On The Money: Trump makes a late pitch on the economy | US economy records record GDP gains after historic COVID-19 drop | Pelosi eyes big COVID-19 deal in lame duck
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THE BIG DEAL—Trump makes a late pitch on the economy: President TrumpDonald John TrumpHillary Clinton responds to Chrissy Teigen tweet: ‘I love you back’ Police called after Florida moms refuse to wear face masks at school board meeting about mask policy Supreme Court rejects Trump effort to shorten North Carolina mail-ballot deadline MORE’s campaign is seizing on record-breaking U.S. economic growth in the third quarter to make a last-ditch effort at convincing voters that he is the best candidate to handle the recovery from the coronavirus recession.
The president has sought to assure voters that he is best equipped to bring the U.S. economy back to its pre-pandemic strength. But while new figures represent good news, economists warn that they do not reflect all of the deepening damage wrought by the pandemic. The Hill’s Morgan Chalfant and I explain here.
The numbers: The U.S. economy grew at a record 33.1 percent annualized rate in the third quarter, swiftly recovering some of the deep losses driven by the onset of the coronavirus pandemic, according to data released Thursday by the Commerce Department.
- The seasonally-adjusted rate of growth, an advance estimate from the department, means that if the pace of economic growth between July and September spanned 12 months, the U.S. economy would have increased in size by roughly a third.
- On a non-annualized basis, the economy grew by 7.4 percent in the third quarter.
- GDP would have needed to rise at a 45.7 percent annualized rate in the third quarter to recover the total loss in the first and second quarters.
Read more: US economy records record GDP gains after historic COVID-19 drop
- Trump repeatedly cited the 33.1 percent figure during a campaign rally in Tampa, Fla., on Thursday, as he promised future tax cuts and record job growth.
- But the president muddled his own message as he oscillated back and forth to other topics.
“I got a call from all the experts, right, guys that ran for president six, seven, eight times, never got past the first round, but they’re calling up, ‘Sir, you shouldn’t be speaking about Hunter [Biden],’ ” Trump told the crowd. “They say, talk about your economic success. Talk about 33.1 percent, the greatest in history. Look, if I do, how many times can I say it?”
LEADING THE DAY
Pelosi, eyeing big COVID-19 deal in lame duck, wants ‘clean slate’ for Biden: Speaker Nancy PelosiNancy PelosiPelosi: Trump should accept election results ‘like a man’ The spectre of pension failures haunts this election Microsoft: Iranian hacking group targeting attendees of major international security conferences MORE (D-Calif.) said Thursday that Democrats want to pass coronavirus aid this year, empowering a potential President Joe Biden to quickly move on to other party priorities in 2021.
- Biden and his Democratic allies in Congress have outlined ambitious legislative plans for next year, including efforts to bolster the nation’s infrastructure, lower prescription drug costs, tackle climate change and reform the campaign finance system.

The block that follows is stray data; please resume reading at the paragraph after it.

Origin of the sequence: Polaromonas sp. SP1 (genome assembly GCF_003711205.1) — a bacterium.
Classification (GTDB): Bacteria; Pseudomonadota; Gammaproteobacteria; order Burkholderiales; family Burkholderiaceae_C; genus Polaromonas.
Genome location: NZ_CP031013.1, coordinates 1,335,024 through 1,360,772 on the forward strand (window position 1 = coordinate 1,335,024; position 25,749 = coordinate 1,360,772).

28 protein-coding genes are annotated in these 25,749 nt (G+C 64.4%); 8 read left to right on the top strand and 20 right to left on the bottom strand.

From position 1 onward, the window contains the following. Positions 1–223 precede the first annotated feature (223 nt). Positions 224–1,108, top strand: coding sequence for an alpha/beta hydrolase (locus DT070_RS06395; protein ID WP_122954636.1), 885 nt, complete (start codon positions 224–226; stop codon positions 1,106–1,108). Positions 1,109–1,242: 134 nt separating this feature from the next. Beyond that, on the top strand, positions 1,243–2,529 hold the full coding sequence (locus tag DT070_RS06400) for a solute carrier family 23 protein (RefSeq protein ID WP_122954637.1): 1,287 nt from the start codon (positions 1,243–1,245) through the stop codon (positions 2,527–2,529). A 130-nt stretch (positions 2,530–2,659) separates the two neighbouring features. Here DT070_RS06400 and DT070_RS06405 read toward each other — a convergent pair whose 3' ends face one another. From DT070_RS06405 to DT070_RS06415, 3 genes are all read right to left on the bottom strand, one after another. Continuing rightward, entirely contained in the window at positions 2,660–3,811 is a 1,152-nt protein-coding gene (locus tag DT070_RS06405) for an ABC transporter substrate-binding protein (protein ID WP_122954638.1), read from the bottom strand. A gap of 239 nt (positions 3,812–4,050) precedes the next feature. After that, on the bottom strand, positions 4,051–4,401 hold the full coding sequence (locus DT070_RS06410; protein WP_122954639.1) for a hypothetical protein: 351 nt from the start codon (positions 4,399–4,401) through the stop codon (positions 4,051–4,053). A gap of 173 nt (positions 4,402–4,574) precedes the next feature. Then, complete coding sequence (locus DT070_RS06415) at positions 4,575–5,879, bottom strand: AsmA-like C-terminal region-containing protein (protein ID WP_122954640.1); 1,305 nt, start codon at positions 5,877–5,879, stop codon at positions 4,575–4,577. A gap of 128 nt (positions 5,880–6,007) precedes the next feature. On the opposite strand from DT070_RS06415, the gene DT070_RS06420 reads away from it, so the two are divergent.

- Confident in a Biden victory, Pelosi said she wants to help jumpstart that agenda by moving another massive coronavirus package before year’s end.
“We have plenty of work to do in the Joe Biden administration,” Pelosi told reporters in the Capitol. “We’ll be working between the White House and the Congress to get those jobs done, so we want to have as clean a slate as possible going into January.” The Hill’s Mike Lillis has more here.
New tensions between Pelosi and White House: That might be easier said than done.
“Your responses are critical for our negotiations to continue,” Pelosi wrote. “The President’s words … only have meaning if he can get [Senate Majority Leader] Mitch McConnellAddison (Mitch) Mitchell McConnellMcConnell: Battle for Senate ‘a 50-50 proposition’ ‘Packing’ federal courts is already a serious problem What a Biden administration should look like MORE (R-Ky.) to take his hand off the pause button.”
But Mnuchin and Trump economic adviser Larry KudlowLarry KudlowMORE did not appreciate the pressure — nor that fact the the media saw the letter before they did.
- “Our team now believes that the Speaker has no intention of compromising on key issues,” Kudlow said. “She is stringing us along.”
- “I woke up this morning and read @SpeakerPelosi’s letter to me in the press. Enclosed is my response. Her ALL OR NONE approach is hurting hard-working Americans who need help NOW!” Mnuchin tweeted with a letter of his own attached.
Weekly jobless claims fall to 751,000 in last report before election: Initial claims for unemployment benefits fell to 751,000 on a seasonally-adjusted basis in the week ending Oct. 24, the Labor Department reported Thursday.
- Initial claims decreased by 40,000 from the previous week’s revised amount of 791,000.
- The Labor Department initially reported last week that there had been 787,000 new claims for unemployment insurance in the week ending Oct. 17.
- The amount of new jobless claims in the week ending Oct. 24 was lower than economists’ expectation of 775,000.
- The number of unadjusted claims was 732,223, a decrease of 28,354 from the previous week.
The report is the last batch of weekly jobless claims data that the Labor Department is releasing before Tuesday’s presidential election. The Hill’s Naomi Jagoda breaks it down here.
GOOD TO KNOW
ODDS AND ENDS